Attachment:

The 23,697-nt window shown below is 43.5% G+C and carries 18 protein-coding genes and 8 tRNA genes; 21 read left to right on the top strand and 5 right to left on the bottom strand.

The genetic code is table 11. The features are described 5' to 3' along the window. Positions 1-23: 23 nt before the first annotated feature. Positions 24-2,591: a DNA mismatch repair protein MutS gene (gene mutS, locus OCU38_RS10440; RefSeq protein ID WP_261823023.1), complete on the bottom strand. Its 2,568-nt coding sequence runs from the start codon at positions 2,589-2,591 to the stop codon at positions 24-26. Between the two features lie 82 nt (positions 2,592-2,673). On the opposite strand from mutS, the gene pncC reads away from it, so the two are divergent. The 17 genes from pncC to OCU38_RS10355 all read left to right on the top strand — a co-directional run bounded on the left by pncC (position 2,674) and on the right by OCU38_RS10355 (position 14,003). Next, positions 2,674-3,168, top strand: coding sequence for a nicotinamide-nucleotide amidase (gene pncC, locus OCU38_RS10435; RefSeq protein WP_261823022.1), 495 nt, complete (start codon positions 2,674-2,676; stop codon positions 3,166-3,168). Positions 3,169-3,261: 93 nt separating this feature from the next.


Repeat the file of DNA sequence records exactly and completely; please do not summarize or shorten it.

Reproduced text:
The 23,697-nt window shown below is 43.5% G+C and carries 18 protein-coding genes and 8 tRNA genes; 21 read left to right on the top strand and 5 right to left on the bottom strand.

The genetic code is table 11. The features are described 5' to 3' along the window. Positions 1-23: 23 nt before the first annotated feature. Positions 24-2,591: a DNA mismatch repair protein MutS gene (gene mutS, locus OCU38_RS10440; RefSeq protein ID WP_261823023.1), complete on the bottom strand. Its 2,568-nt coding sequence runs from the start codon at positions 2,589-2,591 to the stop codon at positions 24-26. Between the two features lie 82 nt (positions 2,592-2,673). On the opposite strand from mutS, the gene pncC reads away from it, so the two are divergent. The 17 genes from pncC to OCU38_RS10355 all read left to right on the top strand — a co-directional run bounded on the left by pncC (position 2,674) and on the right by OCU38_RS10355 (position 14,003). Next, positions 2,674-3,168, top strand: coding sequence for a nicotinamide-nucleotide amidase (gene pncC, locus OCU38_RS10435; RefSeq protein WP_261823022.1), 495 nt, complete (start codon positions 2,674-2,676; stop codon positions 3,166-3,168). Positions 3,169-3,261: 93 nt separating this feature from the next.